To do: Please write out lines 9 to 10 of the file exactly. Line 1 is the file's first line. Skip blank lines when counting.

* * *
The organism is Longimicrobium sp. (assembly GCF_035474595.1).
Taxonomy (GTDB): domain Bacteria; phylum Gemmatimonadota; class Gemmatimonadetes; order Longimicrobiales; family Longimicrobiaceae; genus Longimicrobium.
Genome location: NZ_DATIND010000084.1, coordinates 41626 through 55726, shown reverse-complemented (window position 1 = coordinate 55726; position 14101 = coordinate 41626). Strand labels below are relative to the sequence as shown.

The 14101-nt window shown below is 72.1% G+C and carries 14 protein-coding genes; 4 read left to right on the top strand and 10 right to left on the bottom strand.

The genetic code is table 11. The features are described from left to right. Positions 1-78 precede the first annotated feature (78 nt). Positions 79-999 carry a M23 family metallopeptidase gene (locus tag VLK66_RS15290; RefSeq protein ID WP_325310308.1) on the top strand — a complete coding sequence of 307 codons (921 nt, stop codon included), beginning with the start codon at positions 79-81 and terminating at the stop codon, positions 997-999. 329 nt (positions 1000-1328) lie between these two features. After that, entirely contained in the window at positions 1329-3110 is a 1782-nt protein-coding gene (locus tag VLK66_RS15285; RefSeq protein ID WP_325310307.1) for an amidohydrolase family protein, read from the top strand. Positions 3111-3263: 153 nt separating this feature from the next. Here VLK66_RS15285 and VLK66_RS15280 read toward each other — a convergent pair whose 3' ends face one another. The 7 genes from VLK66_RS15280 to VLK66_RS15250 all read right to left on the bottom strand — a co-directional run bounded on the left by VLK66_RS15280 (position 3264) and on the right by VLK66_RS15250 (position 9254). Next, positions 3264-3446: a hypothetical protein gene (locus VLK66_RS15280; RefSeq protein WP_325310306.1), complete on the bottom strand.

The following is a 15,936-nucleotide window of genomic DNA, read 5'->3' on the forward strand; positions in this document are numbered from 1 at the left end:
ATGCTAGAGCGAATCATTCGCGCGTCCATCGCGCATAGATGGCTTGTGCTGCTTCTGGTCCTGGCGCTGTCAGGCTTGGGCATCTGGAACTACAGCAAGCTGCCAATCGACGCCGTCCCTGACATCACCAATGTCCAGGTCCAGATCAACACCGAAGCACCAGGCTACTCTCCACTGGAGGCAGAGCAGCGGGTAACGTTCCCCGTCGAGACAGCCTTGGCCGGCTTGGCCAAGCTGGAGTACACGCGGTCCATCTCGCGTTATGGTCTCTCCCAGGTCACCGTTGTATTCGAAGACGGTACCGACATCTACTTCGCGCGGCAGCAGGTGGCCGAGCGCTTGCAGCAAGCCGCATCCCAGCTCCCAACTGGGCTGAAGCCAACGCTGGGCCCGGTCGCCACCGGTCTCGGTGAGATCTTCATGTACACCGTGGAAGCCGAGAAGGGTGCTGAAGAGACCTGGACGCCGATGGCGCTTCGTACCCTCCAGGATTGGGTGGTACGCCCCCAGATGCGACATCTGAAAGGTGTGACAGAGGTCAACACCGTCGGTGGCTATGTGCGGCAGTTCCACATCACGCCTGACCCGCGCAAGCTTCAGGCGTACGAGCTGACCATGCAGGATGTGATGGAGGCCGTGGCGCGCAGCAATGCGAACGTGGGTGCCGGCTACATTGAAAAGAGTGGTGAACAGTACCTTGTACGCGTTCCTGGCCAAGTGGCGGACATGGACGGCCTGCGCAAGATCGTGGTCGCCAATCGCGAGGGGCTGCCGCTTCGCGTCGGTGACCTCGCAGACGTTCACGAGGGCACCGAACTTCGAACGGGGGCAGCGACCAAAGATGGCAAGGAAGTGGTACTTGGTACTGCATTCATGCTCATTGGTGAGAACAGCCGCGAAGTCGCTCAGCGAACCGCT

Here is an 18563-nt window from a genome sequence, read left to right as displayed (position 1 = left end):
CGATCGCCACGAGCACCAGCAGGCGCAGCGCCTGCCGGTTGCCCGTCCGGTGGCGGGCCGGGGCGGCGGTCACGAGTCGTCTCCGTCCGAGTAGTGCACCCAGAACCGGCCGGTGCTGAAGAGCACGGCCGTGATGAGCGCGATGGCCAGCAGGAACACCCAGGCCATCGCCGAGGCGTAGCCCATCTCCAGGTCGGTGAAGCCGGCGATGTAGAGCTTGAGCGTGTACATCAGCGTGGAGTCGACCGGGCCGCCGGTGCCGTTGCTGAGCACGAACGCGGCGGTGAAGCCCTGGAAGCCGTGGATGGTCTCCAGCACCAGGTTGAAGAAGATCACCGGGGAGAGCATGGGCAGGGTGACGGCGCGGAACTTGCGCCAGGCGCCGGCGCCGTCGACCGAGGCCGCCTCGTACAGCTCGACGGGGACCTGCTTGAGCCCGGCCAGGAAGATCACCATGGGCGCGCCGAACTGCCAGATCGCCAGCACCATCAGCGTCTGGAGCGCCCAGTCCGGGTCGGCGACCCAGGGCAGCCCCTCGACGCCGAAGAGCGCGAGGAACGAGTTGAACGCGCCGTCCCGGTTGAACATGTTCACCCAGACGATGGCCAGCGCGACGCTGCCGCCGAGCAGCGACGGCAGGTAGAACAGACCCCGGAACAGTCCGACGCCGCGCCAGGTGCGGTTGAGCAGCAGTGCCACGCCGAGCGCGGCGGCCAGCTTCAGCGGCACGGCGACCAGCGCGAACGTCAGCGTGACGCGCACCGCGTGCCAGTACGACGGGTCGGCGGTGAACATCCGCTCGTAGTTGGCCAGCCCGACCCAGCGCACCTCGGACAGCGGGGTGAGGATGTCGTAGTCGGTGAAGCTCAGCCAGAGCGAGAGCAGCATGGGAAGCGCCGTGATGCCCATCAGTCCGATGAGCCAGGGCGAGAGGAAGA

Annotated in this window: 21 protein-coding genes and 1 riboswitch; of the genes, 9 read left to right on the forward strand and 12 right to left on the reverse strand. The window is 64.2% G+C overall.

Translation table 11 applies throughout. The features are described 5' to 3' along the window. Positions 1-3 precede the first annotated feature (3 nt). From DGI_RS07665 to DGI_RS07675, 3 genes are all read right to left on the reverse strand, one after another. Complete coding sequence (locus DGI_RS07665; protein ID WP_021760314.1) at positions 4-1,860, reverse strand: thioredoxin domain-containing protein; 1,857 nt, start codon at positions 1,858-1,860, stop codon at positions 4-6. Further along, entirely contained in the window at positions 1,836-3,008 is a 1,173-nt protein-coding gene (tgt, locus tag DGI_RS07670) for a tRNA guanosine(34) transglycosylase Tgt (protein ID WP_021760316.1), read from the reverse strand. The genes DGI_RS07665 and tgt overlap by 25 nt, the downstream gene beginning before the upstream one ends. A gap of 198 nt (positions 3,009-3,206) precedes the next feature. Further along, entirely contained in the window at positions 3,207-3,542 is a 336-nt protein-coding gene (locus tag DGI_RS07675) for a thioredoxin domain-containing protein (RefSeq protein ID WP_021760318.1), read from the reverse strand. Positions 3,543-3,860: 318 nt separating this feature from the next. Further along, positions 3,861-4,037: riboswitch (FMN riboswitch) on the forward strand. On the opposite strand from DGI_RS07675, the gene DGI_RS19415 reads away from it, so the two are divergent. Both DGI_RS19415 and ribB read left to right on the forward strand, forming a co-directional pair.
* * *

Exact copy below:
CGATCGCCACGAGCACCAGCAGGCGCAGCGCCTGCCGGTTGCCCGTCCGGTGGCGGGCCGGGGCGGCGGTCACGAGTCGTCTCCGTCCGAGTAGTGCACCCAGAACCGGCCGGTGCTGAAGAGCACGGCCGTGATGAGCGCGATGGCCAGCAGGAACACCCAGGCCATCGCCGAGGCGTAGCCCATCTCCAGGTCGGTGAAGCCGGCGATGTAGAGCTTGAGCGTGTACATCAGCGTGGAGTCGACCGGGCCGCCGGTGCCGTTGCTGAGCACGAACGCGGCGGTGAAGCCCTGGAAGCCGTGGATGGTCTCCAGCACCAGGTTGAAGAAGATCACCGGGGAGAGCATGGGCAGGGTGACGGCGCGGAACTTGCGCCAGGCGCCGGCGCCGTCGACCGAGGCCGCCTCGTACAGCTCGACGGGGACCTGCTTGAGCCCGGCCAGGAAGATCACCATGGGCGCGCCGAACTGCCAGATCGCCAGCACCATCAGCGTCTGGAGCGCCCAGTCCGGGTCGGCGACCCAGGGCAGCCCCTCGACGCCGAAGAGCGCGAGGAACGAGTTGAACGCGCCGTCCCGGTTGAACATGTTCACCCAGACGATGGCCAGCGCGACGCTGCCGCCGAGCAGCGACGGCAGGTAGAACAGACCCCGGAACAGTCCGACGCCGCGCCAGGTGCGGTTGAGCAGCAGTGCCACGCCGAGCGCGGCGGCCAGCTTCAGCGGCACGGCGACCAGCGCGAACGTCAGCGTGACGCGCACCGCGTGCCAGTACGACGGGTCGGCGGTGAACATCCGCTCGTAGTTGGCCAGCCCGACCCAGCGCACCTCGGACAGCGGGGTGAGGATGTCGTAGTCGGTGAAGCTCAGCCAGAGCGAGAGCAGCATGGGAAGCGCCGTGATGCCCATCAGTCCGATGAGCCAGGGCGAGAGGAAGA

Annotated in this window: 21 protein-coding genes and 1 riboswitch; of the genes, 9 read left to right on the forward strand and 12 right to left on the reverse strand. The window is 64.2% G+C overall.